Best Buy Earnings Preview: Has The Turnaround Failed?
Best Buy (NYSE: BBY), which already has said that its holiday sales declined 2.6 percent, is scheduled to report its fiscal fourth-quarter and full-year results Thursday, February 27, before the markets open.
Investors no doubt will be glad to put the disappointing holiday period in the rear-view mirror and will be looking for further signs of progress in the retailer's turnaround. Updates on the cost-cutting initiative Renew Blue and on the roll-out of the ship-from-store program are examples.
Analysts on average predict that Best Buy will say that its revenue for the quarter dropped more than 12 percent year-over-year to $14.66 billion. Earnings of $1.01 per share are also in the consensus forecast. That would be down from $1.55 per share in the same period of last year.
Analyst sentiment has dropped, as just 60 days ago that consensus earnings per share (EPS) estimate was all the way up at $1.61. But note that analysts underestimated Best Buy's EPS in the previous four quarters. The earnings beat in the third quarter was by 50 percent.
Sales were flat in the third quarter though. The company warned of a tough competitive environment in the fourth quarter but said it was committed to "winning" the holiday season with promotional activity. The share price fell around 11 percent following the third-quarter report.
The analysts' consensus full-year forecast calls for $1.84 per share in earnings on sales of $42.71 billion. Best Buy posted earnings of $2.62 per share and $49.62 billion in revenue in the previous year. That consensus EPS estimate has also dropped in the past 60 days, from $2.43.
Best Buy operates as a bricks-and-mortar and an e-commerce retailer of consumer electronics in the North America, Europe and China. Brand names include Best Buy, The Carphone Warehouse, Five Star, Future Shop, Geek Squad, Magnolia Audio Video, Pacific Sales, Cell Shop, Connect Pro and The Phone House.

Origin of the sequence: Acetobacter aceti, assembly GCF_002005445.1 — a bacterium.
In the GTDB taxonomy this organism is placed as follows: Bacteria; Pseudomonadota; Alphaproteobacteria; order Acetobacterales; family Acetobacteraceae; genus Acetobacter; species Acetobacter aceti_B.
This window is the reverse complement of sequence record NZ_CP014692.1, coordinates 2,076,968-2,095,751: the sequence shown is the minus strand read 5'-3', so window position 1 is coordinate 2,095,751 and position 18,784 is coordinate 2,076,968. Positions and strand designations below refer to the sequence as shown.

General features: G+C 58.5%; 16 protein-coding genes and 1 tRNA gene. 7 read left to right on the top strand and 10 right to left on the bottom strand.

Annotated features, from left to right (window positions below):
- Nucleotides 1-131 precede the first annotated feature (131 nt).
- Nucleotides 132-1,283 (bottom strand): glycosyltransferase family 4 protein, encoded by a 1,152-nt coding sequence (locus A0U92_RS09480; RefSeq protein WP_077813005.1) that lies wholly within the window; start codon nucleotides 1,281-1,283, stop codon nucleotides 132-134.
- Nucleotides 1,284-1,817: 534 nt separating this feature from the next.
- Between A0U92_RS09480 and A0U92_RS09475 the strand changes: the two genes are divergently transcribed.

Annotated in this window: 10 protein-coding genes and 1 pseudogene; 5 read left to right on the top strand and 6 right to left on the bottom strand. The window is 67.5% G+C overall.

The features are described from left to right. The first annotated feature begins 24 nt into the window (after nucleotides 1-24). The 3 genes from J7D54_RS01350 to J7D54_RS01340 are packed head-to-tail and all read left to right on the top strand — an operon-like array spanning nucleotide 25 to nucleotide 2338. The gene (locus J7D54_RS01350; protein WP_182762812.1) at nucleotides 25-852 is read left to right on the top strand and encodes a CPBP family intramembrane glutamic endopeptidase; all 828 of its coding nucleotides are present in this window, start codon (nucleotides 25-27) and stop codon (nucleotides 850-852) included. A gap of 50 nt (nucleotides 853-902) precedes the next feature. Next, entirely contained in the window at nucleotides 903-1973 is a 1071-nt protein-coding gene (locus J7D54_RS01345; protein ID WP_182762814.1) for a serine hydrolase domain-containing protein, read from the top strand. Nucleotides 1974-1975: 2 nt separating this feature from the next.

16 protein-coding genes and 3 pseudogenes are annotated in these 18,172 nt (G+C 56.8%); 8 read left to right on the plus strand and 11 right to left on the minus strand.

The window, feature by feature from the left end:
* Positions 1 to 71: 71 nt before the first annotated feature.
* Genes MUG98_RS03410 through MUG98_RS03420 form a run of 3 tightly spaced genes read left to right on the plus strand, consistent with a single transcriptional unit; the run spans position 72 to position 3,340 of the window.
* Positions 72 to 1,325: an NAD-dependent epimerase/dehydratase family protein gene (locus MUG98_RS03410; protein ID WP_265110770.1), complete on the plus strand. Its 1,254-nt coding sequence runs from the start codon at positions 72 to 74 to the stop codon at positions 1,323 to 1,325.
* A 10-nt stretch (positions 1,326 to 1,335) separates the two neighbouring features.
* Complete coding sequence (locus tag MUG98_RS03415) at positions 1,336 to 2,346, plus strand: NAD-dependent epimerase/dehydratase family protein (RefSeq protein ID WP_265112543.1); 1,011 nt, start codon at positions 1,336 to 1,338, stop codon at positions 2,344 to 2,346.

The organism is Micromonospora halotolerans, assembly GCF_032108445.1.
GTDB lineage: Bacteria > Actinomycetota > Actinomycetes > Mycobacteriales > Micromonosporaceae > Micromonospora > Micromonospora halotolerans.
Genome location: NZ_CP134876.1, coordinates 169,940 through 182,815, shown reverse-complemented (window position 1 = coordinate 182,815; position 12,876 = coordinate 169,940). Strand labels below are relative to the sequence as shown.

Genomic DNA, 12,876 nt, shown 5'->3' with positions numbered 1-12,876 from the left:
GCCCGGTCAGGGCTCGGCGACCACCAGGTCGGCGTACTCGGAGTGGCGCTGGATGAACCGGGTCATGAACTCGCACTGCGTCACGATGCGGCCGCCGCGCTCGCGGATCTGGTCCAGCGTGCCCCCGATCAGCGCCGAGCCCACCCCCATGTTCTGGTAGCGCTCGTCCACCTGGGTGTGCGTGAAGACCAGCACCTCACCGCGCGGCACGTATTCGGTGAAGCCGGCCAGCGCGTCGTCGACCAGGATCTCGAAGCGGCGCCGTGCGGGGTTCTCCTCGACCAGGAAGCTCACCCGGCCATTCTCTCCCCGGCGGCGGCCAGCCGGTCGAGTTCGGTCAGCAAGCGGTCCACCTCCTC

The company was founded in 1966, and its headquarters are in Richfield, Minnesota. It now has a market capitalization of less than $9 billion. Hubert Joly has been chief executive officer and president of the company since September 2012.
Competitors include Amazon.com (NASDAQ: AMZN) and Walmart (NYSE: WMT). Fourth-quarter results for the former, and its outlook for the current quarter, fell short of expectations. Last week, the latter posted results in line with consensus estimates and its guidance was soft.
During the three months that ended in January, Best Buy saw the Xbox One and PlayStation 4 launched, exclusively offered the Samsung Galaxy S4 in blue, added Cabela's CEO to its board and announced those disappointing holiday sales that tanked shares. Founder Richard Schulze sold more than 1.7 million shares.
Best Buy has a long-term earnings per share growth forecast of less than five percent. Its return on equity is in negative territory. The operating margin is less than that of Walmart, and its forward earnings multiple is less than Walmart's price-to-earnings ratio. Best Buy has a dividend yield of near 2.8 percent.
The number of Best Buy shares sold short, as of the most recent settlement date, represents around 10 percent of the total float. That was the highest level of short interest since last March. It would take a little more than one day to close out all of the short positions.
For the past three months, the consensus recommendation of the analysts surveyed by Thomson/First Call who follow the stock has been to buy shares. The analysts' mean price target, or where they expect the stock to go, is almost 25 percent higher than the current share price.
The share price is down almost 38 percent year-to-date but still up about 48 percent year-over-year. The 50-day and 200-day moving averages formed a death cross in mid-February. Over the past six months, Best Buy has underperformed not only the competitors mentioned above, but also the broader markets.
At the time of this writing, the author had no position in the mentioned equities.
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